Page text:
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China To Allow British Diplomats To Attend Trial Of Bo Xilai's Wife For Neil Heywood Murder
2012-08-05 01:25:25 (212 weeks ago)
Posted By: Intellpuke

British diplomats will be allowed to attend the murder trial of Chinese politician Bo Xilai's wife, who stands accused of killing British businessman Neil Heywood. The move is being treated as an unusual concession by China.

Heywood, who had lived in China for 10 years, was found dead last November in a hotel in the south-western city of Chongqing, where Bo was the former Communist party leader. Bo was later ousted amid a scandal triggered by the death.

Chinese authorities at first blamed the death on excessive alcohol consumption but later accused Bo's wife, Gu Kailai, and an aide of poisoning the 41-year-old Briton.

Diplomatic sources said it was unusual for China to allow British diplomats to attend such a sensitive hearing, particularly when no U.K. citizen was on trial.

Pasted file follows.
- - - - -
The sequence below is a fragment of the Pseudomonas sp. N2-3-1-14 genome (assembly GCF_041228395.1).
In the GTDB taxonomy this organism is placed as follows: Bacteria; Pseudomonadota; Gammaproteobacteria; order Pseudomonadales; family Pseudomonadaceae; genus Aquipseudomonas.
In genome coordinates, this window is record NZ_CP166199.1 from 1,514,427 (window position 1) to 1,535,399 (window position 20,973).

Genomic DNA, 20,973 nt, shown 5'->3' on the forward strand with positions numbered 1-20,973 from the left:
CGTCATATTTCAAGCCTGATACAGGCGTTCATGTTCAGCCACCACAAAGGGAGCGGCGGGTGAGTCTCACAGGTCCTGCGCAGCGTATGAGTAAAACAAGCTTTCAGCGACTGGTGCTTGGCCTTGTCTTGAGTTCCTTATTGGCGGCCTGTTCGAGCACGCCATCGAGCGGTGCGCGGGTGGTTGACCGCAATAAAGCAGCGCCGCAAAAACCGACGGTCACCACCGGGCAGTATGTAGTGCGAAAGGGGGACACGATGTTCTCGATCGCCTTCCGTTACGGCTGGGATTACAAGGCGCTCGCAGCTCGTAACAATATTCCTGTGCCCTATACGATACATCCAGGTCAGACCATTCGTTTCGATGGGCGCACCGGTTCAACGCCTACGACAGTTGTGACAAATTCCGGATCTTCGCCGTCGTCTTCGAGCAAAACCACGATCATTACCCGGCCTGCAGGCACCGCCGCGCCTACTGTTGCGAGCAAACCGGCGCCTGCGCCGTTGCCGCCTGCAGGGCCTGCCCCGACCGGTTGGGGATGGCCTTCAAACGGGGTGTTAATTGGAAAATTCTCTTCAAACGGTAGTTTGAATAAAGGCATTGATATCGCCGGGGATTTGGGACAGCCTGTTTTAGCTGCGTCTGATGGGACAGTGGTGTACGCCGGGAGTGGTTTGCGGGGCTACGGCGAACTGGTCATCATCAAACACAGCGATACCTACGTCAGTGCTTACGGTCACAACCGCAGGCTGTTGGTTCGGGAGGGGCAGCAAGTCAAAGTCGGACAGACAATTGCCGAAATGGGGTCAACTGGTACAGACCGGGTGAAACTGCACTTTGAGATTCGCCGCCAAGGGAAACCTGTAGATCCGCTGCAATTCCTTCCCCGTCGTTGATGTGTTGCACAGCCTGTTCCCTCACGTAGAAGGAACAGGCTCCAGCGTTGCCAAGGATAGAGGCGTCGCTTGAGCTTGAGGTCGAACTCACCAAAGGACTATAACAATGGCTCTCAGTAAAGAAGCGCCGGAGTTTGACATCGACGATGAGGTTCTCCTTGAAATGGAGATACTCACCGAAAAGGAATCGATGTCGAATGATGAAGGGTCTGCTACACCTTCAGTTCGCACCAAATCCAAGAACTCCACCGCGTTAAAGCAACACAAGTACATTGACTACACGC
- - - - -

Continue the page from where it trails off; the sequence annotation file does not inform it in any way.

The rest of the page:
The British Foreign Office said last month: "We are dedicated to seeking justice for Neil Heywood and his family and we will be following developments closely."

Bo has been suspended from top party bodies. His wife theoretically faces execution if convicted of murder.

(story continues below)

Chinese authorities announced last month that Gu and Zhang Xiaojun, a family employee, had been charged with "intentional homicide".

The Chinese state news agency, Xinhua, said the police investigation showed that Gu and her son had has business conflicts with Heywood.

Bo, who was once tipped to rise to the politburo standing committee – China top political body – had been suspended from the politburo for unspecified but serious violations of discipline. He had already been removed from his post as Chongqing party secretary.

Heywood is thought to have become close to Bo and his wife after he helped smooth the way for their son Bo Guagua's schooling at Harrow, Heywood's alma mater. Bo Guagua is now living in the U.S. after graduating from his Harvard masters course this year.

Intellpuke: You can read this article by Guardian reporter Ben Quinn, with reporting by various news agencies, in context here:

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